That's going to do it for this post.  Please feel free to leave a comment and check out my other posts as well. 

Tuesday, October 2, 2012

Poetry, Novels, Movie Scripts pt2

I decided to continue the series today and focus on part 2 which will cover writing novels.  Novels are a lot harder to write than poetry because you have to focus on telling a much longer story, developing characters, a good plot, and a storyline that hooks your readers.  There is a lot of detail you need to put into your novel. 
  • The first step in the writing process is always to be inspired to write.  I know it's sounds
    ridiculous.  There are a lot of people who want to write a best selling novel, but are not inspired enough and their work suffers.  The quality of writing is not at the level it could have been. 
  • The next step is to come up with a good plot.  In other words, figure out what your story is going to be about.  It could be anything from a war hero coming home from war and adjusting to a normal life, to a child dreaming of being a pirate. 
  • The next step is to determine the setting and genre of your novel.  Where is the story going to take place.  It is in the past, present, or future.  Is it in your home town, somewhere in your country, or someplace fictional.  Also you need to determine if your novel is going to be a comedy, action, drama, horror, science fiction, or romance type of novel. 
  • Next, create a list of characters.  I usually get a notepad out and make a list of names for possible characters and figure out which ones I would like to use.  I recommend starting with your main characters and work your way to the supporting or secondary characters.  I use the notepad to write out the character description, how their personality is supposed to be like, and where I would like to see that character end up.  A lot of the time, I base characters off of people that have been in my life at some point.  Especially in the beginning, it helps for the author to make a stronger connection to his/her characters.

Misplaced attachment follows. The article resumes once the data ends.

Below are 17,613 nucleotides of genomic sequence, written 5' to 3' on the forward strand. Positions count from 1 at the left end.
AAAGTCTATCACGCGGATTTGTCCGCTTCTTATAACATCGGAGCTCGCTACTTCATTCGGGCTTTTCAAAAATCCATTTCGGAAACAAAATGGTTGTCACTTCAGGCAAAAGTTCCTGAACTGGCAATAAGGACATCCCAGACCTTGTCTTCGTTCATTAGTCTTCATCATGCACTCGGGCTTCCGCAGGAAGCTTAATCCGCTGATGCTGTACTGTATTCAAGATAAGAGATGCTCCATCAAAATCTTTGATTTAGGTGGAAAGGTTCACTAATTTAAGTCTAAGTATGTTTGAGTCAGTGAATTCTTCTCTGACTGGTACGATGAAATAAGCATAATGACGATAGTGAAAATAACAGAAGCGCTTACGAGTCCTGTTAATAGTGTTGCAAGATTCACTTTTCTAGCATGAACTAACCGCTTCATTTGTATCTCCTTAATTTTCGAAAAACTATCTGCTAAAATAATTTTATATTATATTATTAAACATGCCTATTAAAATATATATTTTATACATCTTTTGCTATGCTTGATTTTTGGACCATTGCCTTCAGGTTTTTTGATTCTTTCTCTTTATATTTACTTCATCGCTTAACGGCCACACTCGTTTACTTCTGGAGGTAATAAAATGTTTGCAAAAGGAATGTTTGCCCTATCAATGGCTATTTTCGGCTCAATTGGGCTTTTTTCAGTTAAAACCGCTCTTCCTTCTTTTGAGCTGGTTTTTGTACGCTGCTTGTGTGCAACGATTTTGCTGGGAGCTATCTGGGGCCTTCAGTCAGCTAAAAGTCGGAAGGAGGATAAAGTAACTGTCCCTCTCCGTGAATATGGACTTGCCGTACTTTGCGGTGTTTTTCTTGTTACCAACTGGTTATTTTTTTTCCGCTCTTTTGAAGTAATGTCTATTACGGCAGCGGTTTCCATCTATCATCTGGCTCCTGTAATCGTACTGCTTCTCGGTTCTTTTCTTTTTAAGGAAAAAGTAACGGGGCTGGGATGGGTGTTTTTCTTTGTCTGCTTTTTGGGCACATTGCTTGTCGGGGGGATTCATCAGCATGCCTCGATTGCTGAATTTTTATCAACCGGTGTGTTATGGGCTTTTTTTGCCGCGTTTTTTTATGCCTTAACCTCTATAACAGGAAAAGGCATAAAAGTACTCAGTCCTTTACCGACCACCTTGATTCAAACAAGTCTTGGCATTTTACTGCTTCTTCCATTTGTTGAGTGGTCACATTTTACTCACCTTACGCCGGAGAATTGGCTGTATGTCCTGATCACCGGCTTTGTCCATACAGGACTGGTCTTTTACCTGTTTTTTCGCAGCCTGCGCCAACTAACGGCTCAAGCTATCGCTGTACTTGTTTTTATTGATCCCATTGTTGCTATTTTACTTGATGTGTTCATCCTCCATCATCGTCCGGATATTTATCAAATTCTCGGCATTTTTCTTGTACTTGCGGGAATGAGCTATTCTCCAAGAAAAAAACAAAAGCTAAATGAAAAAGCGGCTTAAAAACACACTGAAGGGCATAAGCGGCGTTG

• The next thing (and I strongly recommend doing this) is making a chapter outline of where you would like the story to go.  My first novel I wrote did not have the structure that it should have (at first).  I wrote the story however it appeared in my mind (which can work).  But when you have the outline in front of you, it is easier to stay on track and focus a lot more on the details of the story than where it is going. 
  • At this point you are ready to write the story itself.  At that point it is all on you.  The only pointers I can give during your writing process are to make sure you are very descriptive with your settings and characters.  Use your dialog to tell the story and do not try to be perfect with your wording (this isn't english class).
  • Make sure you work hard at writing if this is something you really want to do.  Set goals or a schedule up for times to write or you should be at whatever chapter by this date. 
  • Edit and rewrite the story.  Trust me this is something you will find yourself doing quite a few times. 
Writing a novel is one of the things I love doing the most.  It helps you create a whole other world where you control your characters and become invested in them.  When someone else reads the novel, and they get that same feeling and investment, it gives you a feeling that can't be described. 
Here are some other links that might help you with your writing:

As always I welcome any questions or comments.